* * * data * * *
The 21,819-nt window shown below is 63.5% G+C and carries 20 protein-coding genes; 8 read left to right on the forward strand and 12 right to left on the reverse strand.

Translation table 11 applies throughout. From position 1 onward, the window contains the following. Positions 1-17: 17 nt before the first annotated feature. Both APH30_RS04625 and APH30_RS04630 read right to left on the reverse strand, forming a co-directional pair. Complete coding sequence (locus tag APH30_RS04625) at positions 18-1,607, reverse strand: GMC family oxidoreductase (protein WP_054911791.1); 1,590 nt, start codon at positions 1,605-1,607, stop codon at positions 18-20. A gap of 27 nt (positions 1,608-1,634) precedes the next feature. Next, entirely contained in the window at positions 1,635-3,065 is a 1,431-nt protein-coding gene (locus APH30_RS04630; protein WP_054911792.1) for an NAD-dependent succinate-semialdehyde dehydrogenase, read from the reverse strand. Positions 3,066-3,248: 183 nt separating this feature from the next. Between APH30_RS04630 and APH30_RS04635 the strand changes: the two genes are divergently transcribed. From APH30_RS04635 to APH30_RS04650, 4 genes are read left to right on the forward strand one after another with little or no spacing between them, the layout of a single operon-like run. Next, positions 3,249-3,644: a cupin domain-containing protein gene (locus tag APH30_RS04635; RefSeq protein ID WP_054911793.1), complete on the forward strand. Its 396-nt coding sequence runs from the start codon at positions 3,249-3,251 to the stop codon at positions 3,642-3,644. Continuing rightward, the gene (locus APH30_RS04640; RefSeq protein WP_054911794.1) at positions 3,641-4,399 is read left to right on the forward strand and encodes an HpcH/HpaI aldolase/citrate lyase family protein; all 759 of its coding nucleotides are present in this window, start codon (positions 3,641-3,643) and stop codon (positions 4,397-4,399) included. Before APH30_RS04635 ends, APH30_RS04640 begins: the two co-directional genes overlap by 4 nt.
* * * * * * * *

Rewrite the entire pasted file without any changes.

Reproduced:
The 21,819-nt window shown below is 63.5% G+C and carries 20 protein-coding genes; 8 read left to right on the forward strand and 12 right to left on the reverse strand.

Translation table 11 applies throughout. From position 1 onward, the window contains the following. Positions 1-17: 17 nt before the first annotated feature. Both APH30_RS04625 and APH30_RS04630 read right to left on the reverse strand, forming a co-directional pair. Complete coding sequence (locus tag APH30_RS04625) at positions 18-1,607, reverse strand: GMC family oxidoreductase (protein WP_054911791.1); 1,590 nt, start codon at positions 1,605-1,607, stop codon at positions 18-20. A gap of 27 nt (positions 1,608-1,634) precedes the next feature. Next, entirely contained in the window at positions 1,635-3,065 is a 1,431-nt protein-coding gene (locus APH30_RS04630; protein WP_054911792.1) for an NAD-dependent succinate-semialdehyde dehydrogenase, read from the reverse strand. Positions 3,066-3,248: 183 nt separating this feature from the next. Between APH30_RS04630 and APH30_RS04635 the strand changes: the two genes are divergently transcribed. From APH30_RS04635 to APH30_RS04650, 4 genes are read left to right on the forward strand one after another with little or no spacing between them, the layout of a single operon-like run. Next, positions 3,249-3,644: a cupin domain-containing protein gene (locus tag APH30_RS04635; RefSeq protein ID WP_054911793.1), complete on the forward strand. Its 396-nt coding sequence runs from the start codon at positions 3,249-3,251 to the stop codon at positions 3,642-3,644. Continuing rightward, the gene (locus APH30_RS04640; RefSeq protein WP_054911794.1) at positions 3,641-4,399 is read left to right on the forward strand and encodes an HpcH/HpaI aldolase/citrate lyase family protein; all 759 of its coding nucleotides are present in this window, start codon (positions 3,641-3,643) and stop codon (positions 4,397-4,399) included. Before APH30_RS04635 ends, APH30_RS04640 begins: the two co-directional genes overlap by 4 nt.